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Monday, February 18, 2019

New Tennessee Case on Hospital Liens

The Tennessee Court of Appeals recently issued its opinion in Franks v. Sykes, No. W2018-00654-COA-R3-CV (Tenn. Ct. App. Nov. 28, 2018).  The syllabus from the slip opinion reads:
This appeal concerns two separate plaintiffs’ claims under the Tennessee Consumer Protection Act (“TCPA”), alleging that the filing of undiscounted hospital liens violated the TCPA by “[r]epresenting that a consumer transaction confers or involves rights, remedies or obligations that it does not have or involve or which are prohibited by law.” The trial court dismissed one plaintiff’s claim based on the pleadings due to the plaintiff’s failure to bring a claim under the Hospital Lien Act and dismissed another plaintiff’s claim for improper venue. We affirm in part as modified, reverse in part, and remand for further proceedings.
Here is a link to the slip opinion:

NOTE: This opinion offers insight into how to handle a hospital lien from a plaintiff's lawyer's perspective.  The court herein held that the Hospital Lien Act ("HLA") was not the plaintiffs' exclusive remedy and that the Tenn. Consumer Protection Act ("TCPA") may be utilized under the proper circumstances.  However, under these circumstances, the court held that the matter in question was not a "consumer transaction" covered by the TCPA.  

Furthermore, proper venue is discussed in this opinion.  Especially as it relates to the HLA and the TCPA.  

This is a good opinion to be familiar with in my opinion.  It is worth readings.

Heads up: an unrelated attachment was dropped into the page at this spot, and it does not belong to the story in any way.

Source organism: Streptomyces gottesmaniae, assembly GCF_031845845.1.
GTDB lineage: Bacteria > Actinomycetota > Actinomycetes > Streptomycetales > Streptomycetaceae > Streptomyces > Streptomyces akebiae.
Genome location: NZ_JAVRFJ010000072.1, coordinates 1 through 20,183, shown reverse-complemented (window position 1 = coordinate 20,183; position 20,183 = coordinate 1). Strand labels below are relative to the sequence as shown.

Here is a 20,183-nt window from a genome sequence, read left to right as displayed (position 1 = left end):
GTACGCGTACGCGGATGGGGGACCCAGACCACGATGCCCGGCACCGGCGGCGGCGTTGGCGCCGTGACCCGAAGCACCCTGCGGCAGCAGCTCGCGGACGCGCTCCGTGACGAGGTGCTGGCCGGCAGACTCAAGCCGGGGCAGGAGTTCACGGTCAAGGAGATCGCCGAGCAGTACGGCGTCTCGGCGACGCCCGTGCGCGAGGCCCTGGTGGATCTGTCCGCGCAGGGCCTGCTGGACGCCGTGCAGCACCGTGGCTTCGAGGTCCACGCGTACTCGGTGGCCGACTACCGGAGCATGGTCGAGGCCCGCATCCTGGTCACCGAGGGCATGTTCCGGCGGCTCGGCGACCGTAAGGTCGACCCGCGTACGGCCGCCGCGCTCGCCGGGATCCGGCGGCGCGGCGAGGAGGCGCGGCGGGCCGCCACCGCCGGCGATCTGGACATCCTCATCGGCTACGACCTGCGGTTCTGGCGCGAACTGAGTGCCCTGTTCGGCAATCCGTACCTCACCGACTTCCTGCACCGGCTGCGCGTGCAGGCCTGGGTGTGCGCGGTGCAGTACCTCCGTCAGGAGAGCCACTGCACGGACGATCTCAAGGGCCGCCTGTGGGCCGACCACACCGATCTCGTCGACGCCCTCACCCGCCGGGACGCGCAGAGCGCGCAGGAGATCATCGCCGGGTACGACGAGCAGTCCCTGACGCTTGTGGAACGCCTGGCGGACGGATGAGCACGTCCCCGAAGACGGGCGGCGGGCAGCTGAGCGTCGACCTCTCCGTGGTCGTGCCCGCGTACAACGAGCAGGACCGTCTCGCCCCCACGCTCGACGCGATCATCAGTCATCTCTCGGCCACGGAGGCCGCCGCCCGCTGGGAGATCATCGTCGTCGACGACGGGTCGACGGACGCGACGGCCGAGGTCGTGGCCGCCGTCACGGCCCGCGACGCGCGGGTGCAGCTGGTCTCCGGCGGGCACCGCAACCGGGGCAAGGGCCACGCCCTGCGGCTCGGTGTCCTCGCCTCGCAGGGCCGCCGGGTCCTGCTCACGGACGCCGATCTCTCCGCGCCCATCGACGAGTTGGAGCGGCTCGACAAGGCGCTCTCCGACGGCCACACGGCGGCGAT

Sunday, February 17, 2019

New Health Care Liability Action Opinion: Plaintiff's Case Dismissed Due to Counsel's Failure to Comply with Onerous Presuit Notice and Filing Requirements

The Tennessee Court of Appeals recently issued its opinion in Newman v. State, No. M2018-00948-COA-R3-CV (Tenn. Ct. App. Feb. 15, 2019).  The syllabus form the slip opinion reads as follows:
A patient in a state psychiatric facility was killed by another patient. The surviving spouse of the deceased patient brought suit against the State and was awarded damages for the wrongful death of her husband. Because the Tennessee Health Care Liability Act applies to the surviving spouse’s claim, and because she failed to comply with the Act’s requirements of pre-suit notice and good faith certification, we must reverse the decision of the Claims Commission.
Here is a link to the slip opinion:

NOTE: This case is a companion case to the one discussed in my Aug. 8, 2016 blog post:

Both of these cases demonstrate the importance of complying with Tenn. Code Ann. sec. 29-26-121 and -122; they also demonstrate the wide net cast by Tenn. Code Ann. sec. 29-26-101.  Health care liability actions are incredibly complicated and byzantine, which can cause problems for lawyers who do not practice in this area of the law.  

A person died due to alleged negligence here and the case(s) should be allowed to proceed as any other case would without being dismissed due to procedural technicalities.  That would be fair.